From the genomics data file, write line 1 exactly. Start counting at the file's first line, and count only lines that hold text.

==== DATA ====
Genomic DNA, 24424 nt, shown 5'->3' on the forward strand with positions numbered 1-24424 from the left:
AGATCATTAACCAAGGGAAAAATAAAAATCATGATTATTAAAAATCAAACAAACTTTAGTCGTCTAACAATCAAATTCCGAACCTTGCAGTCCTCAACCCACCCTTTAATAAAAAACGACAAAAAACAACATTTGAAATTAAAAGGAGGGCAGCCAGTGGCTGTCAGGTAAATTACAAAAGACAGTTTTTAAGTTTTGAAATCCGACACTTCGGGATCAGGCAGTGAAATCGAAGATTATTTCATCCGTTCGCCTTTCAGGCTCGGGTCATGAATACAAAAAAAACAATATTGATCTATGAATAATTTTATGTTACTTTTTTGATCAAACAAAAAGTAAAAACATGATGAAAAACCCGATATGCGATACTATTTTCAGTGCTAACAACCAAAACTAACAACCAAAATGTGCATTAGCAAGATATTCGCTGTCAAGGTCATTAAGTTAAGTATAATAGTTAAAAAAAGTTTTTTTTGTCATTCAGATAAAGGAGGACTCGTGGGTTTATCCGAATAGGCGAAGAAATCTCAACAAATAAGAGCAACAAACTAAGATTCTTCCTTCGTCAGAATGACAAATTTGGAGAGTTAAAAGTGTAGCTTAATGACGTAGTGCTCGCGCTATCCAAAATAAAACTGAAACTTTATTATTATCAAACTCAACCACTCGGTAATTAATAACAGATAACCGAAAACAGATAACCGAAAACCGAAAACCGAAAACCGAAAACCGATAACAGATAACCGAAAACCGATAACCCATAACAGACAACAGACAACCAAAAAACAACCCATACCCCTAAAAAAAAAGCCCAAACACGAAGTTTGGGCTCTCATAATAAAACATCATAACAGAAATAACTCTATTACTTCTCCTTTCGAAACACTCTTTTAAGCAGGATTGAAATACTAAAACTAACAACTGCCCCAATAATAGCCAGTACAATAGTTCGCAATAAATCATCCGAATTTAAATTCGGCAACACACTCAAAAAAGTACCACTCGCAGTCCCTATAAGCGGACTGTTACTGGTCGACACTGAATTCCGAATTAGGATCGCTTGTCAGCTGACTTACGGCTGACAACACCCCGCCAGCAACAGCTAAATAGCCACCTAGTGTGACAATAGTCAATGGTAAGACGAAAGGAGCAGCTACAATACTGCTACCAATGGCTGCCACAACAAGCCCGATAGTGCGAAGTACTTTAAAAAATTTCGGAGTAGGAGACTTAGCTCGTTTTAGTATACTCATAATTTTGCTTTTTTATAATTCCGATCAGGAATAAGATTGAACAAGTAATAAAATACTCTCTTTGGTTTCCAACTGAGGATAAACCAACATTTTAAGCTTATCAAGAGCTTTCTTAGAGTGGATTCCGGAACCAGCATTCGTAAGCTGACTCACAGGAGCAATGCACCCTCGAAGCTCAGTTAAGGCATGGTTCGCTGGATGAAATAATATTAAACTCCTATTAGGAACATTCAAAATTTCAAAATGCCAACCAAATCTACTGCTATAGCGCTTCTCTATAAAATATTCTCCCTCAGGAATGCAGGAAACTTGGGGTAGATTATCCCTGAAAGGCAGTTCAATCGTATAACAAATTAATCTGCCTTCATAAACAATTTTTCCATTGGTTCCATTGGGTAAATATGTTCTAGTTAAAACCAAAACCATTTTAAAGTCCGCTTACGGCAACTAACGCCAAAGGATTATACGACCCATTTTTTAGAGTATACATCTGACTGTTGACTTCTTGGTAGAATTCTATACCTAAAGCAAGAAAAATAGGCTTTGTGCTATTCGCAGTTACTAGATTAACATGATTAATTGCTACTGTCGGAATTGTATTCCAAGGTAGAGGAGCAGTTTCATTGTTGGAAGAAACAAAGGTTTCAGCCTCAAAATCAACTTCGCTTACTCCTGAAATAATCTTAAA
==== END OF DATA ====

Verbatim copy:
Genomic DNA, 24424 nt, shown 5'->3' on the forward strand with positions numbered 1-24424 from the left: